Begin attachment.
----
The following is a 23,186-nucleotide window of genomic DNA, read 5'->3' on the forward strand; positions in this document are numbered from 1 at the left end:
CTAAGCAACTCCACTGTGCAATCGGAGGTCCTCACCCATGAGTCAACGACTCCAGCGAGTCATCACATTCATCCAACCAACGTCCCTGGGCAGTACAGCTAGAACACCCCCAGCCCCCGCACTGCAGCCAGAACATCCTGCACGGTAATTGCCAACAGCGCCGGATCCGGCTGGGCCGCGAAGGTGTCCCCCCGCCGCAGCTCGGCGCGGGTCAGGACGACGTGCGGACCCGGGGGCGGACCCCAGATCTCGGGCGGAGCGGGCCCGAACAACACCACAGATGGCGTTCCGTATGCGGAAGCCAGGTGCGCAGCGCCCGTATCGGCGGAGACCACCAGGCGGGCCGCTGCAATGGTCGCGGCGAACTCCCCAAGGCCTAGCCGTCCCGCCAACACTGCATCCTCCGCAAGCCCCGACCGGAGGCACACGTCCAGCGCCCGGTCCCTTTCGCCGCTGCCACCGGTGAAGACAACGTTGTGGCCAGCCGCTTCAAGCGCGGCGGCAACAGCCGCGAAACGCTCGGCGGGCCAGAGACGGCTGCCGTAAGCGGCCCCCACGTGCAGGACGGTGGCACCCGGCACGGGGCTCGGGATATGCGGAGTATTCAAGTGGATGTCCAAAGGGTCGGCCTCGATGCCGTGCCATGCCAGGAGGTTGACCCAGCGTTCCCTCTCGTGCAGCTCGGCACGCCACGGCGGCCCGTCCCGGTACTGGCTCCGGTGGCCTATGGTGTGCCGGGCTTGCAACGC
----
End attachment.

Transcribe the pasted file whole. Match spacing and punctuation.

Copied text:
The following is a 23,186-nucleotide window of genomic DNA, read 5'->3' on the forward strand; positions in this document are numbered from 1 at the left end:
CTAAGCAACTCCACTGTGCAATCGGAGGTCCTCACCCATGAGTCAACGACTCCAGCGAGTCATCACATTCATCCAACCAACGTCCCTGGGCAGTACAGCTAGAACACCCCCAGCCCCCGCACTGCAGCCAGAACATCCTGCACGGTAATTGCCAACAGCGCCGGATCCGGCTGGGCCGCGAAGGTGTCCCCCCGCCGCAGCTCGGCGCGGGTCAGGACGACGTGCGGACCCGGGGGCGGACCCCAGATCTCGGGCGGAGCGGGCCCGAACAACACCACAGATGGCGTTCCGTATGCGGAAGCCAGGTGCGCAGCGCCCGTATCGGCGGAGACCACCAGGCGGGCCGCTGCAATGGTCGCGGCGAACTCCCCAAGGCCTAGCCGTCCCGCCAACACTGCATCCTCCGCAAGCCCCGACCGGAGGCACACGTCCAGCGCCCGGTCCCTTTCGCCGCTGCCACCGGTGAAGACAACGTTGTGGCCAGCCGCTTCAAGCGCGGCGGCAACAGCCGCGAAACGCTCGGCGGGCCAGAGACGGCTGCCGTAAGCGGCCCCCACGTGCAGGACGGTGGCACCCGGCACGGGGCTCGGGATATGCGGAGTATTCAAGTGGATGTCCAAAGGGTCGGCCTCGATGCCGTGCCATGCCAGGAGGTTGACCCAGCGTTCCCTCTCGTGCAGCTCGGCACGCCACGGCGGCCCGTCCCGGTACTGGCTCCGGTGGCCTATGGTGTGCCGGGCTTGCAACGC